One of the hardest things you’ll ever do is mesh your electronic design with a mechanical design. Getting holes for switches in the right place is a pain, and if you do it enough, you’ll realize the beauty of panel mount jacks. This is especially true when using Eagle to design a PCB, but with a few tricks, it’s possible to build 3D printable pieces directly from Eagle designs.
[Tyler] built a clock with a bunch of LEDs. While the clock worked great, there was a lot of light leakage around the segments of his custom seven-segment numbers. The solution is a light mask, and [Tyler] figured out how to make one in Eagle.
The first step is to draw a new layer on the Eagle board that defines the light mask. This is exported as an EPS file in the CAM processor that gives him a 2D drawing. At least it’s to scale.
The next step is to install Inkscape and install paths2openscad. This turns the two-dimensional drawing into a 2D object that can be rendered in OpenSCAD and exported as a 3D printable STL file.
Does the project work? The results are great – the entire light mask is a single-wall print, and since this light mask doesn’t need any mechanical strength, it should hold up well. The clock looks much better than before, and [Tyler] has a new technique for making 3D objects for his 2D PCBs.
So, what are you doing for the next five and a half hours? If you’re as busy as we are, you might have to digest this amazing 18 part series of videos over the course of a week or so, but we can almost guarantee you’ll learn a lot. It’s a speedrun through the best collection of Mechanical Engineering knowledge we’ve every come across.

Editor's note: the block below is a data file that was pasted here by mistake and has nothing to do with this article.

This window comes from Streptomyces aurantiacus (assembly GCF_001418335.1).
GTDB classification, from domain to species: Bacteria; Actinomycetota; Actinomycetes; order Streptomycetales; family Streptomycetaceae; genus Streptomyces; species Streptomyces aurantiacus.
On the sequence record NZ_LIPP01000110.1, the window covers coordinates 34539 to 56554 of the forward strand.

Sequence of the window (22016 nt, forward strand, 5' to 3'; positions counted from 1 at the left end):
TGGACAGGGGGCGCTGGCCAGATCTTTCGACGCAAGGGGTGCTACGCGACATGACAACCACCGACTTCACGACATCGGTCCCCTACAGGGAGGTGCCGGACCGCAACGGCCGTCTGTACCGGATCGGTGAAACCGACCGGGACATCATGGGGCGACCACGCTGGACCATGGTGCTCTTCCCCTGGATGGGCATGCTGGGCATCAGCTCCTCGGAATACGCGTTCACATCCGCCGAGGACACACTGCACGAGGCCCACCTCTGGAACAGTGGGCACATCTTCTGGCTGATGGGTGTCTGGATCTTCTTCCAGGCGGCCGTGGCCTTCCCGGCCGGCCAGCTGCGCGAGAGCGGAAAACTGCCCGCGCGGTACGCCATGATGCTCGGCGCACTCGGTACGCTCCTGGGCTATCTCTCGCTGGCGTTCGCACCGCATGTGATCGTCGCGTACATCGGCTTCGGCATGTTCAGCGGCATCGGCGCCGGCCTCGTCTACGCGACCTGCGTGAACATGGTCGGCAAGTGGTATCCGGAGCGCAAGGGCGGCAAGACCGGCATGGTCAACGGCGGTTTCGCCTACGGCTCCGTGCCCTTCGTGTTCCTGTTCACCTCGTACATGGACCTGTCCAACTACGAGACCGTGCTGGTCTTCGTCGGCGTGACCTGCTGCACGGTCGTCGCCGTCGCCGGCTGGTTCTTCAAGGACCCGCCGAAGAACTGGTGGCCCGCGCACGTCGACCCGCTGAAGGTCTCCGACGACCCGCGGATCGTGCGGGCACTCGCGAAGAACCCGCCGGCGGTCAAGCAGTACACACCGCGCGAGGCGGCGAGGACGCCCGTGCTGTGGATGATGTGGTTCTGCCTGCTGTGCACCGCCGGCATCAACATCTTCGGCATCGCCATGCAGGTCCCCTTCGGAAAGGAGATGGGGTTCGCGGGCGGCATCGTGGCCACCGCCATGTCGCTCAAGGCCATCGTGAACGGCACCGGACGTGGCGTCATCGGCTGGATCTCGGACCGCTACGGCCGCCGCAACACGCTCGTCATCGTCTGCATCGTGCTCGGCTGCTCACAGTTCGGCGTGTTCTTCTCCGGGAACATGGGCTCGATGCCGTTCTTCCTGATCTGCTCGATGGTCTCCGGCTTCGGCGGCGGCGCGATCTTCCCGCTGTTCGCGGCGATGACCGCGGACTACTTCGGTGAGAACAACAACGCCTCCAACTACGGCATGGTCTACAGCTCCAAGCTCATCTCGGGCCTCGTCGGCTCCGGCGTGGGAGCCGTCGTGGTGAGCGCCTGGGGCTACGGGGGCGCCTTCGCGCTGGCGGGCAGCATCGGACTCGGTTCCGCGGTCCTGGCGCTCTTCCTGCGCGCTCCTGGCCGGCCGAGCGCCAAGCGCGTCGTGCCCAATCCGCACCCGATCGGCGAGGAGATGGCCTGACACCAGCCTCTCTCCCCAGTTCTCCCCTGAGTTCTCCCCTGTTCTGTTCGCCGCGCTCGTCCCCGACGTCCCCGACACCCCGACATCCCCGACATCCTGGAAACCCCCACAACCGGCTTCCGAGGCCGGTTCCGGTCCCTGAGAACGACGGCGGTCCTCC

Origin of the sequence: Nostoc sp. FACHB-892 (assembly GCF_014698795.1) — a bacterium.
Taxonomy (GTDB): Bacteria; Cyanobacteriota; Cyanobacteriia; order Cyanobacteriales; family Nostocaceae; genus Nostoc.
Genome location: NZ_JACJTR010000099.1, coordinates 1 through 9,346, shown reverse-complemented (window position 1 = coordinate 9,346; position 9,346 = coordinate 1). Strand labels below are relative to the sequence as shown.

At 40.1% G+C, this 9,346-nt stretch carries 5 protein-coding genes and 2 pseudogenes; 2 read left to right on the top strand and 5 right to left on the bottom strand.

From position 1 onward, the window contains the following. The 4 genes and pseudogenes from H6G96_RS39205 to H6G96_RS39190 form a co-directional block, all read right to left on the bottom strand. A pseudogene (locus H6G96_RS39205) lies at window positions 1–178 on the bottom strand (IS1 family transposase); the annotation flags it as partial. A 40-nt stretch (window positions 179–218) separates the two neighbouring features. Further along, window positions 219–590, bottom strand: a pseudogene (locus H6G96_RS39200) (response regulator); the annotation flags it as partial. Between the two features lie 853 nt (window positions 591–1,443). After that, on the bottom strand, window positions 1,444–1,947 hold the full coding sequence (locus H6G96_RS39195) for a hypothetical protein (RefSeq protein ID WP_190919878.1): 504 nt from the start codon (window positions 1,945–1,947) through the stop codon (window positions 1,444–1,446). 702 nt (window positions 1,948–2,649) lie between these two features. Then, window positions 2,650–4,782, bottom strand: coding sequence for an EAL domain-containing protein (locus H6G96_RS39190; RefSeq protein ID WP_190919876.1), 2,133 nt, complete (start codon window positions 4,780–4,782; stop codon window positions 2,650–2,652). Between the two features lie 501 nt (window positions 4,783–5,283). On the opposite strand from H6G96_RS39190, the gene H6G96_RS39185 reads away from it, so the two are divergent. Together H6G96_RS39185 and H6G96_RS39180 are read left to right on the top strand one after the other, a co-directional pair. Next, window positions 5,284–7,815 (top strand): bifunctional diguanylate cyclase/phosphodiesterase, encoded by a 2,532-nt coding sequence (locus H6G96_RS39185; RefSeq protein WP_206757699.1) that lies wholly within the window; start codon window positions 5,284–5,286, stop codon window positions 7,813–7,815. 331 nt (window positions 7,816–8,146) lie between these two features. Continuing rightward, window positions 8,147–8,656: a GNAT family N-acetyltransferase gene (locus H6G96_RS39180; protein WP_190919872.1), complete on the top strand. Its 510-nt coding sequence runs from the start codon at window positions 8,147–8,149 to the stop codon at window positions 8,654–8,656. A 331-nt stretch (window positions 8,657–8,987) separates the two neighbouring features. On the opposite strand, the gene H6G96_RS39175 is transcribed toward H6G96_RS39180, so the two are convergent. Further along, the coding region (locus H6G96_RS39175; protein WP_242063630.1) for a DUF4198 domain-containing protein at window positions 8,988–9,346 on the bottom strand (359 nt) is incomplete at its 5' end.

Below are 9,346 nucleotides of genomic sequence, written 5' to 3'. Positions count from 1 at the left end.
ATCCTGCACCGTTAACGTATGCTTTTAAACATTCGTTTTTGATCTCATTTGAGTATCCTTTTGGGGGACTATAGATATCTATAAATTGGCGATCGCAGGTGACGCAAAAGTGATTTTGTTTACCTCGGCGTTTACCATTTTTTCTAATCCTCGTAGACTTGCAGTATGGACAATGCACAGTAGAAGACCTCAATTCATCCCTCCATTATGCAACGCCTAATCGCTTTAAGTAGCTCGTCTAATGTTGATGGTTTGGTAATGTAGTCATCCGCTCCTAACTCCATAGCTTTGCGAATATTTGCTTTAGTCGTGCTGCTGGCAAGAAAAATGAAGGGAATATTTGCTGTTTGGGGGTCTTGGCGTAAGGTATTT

In this epic Youtube video series [Dan Gelbart] shares his knowledge of 40 years of prototyping mechanical designs in a way we’ve never seen before. Not only does he show you how to build things, but he gives away a life time of “tips and tricks” that only a veteran builder would know. There are so many little gems of wisdom in this video series, it’s hard to know where to start with our description. He covers all the usual topics: everything from materials, adhesives, coatings, and such. But the real value of this series is all the little trinkets of information he shares along the way.
Don’t be intimated by some of the tools he’s using – chances are there is a DIY version of the piece of equipment out there, and often you can find a hackerspace or enthusiast in the area who will help you out with their gear. We think this video series should be a must watch for any engineering student or hacker. We made a video playlist for you so you can start watching the videos after the break.
Continue reading “Learn 40 Years Of Mech Prototyping At Lightspeed”
Laying out one PCB, sending it out to a fab, stuffing it with components, and having the whole thing actually work when you’re done is a solved problem. Doing the same thing and having it plug in to another PCB… well, that’s a bit harder. Forget about building a PCB and having it fit inside an enclosure the first time.
The usual solution to this problem is printing the board to be fabbed on a piece of paper, take some calipers, and measure very, very carefully. Extra points for sticking a few components you’re worried about to the paper before lining the mechanical prototype up to the existing board. [N8VI] over at the i3 Detroit hackerspace had a better idea – print the whole thing out on a 3D printer.
[N8VI] is working on a software defined radio cape for a BeagleBone. He was a bit concerned about a few caps getting in the way of a board stack. This was tested by printing out a bit of plastic in the shape of the new board, adding header spacers and parts that might be troublesome.
While the idea is great, there’s not much in the way of a software solution or a toolchain to make plastic copies of completed boards. We know rendering 3D objects from KiCAD is rather easy, but there aren’t many tools available for those of us who are still stuck with Eagle. If you know of a way to print populated boards, drop a note in the comments.
Stairs are one of the most commonly faced mobility challenges for a robot. This robot’s design eliminates the need for a complex drive train or computer, and instead uses a clever mechanical design to climb stairs. Version three of the robot uses five servos modified for continuous rotation, a Picaxe28, sharp IR sensors, and bump sensors.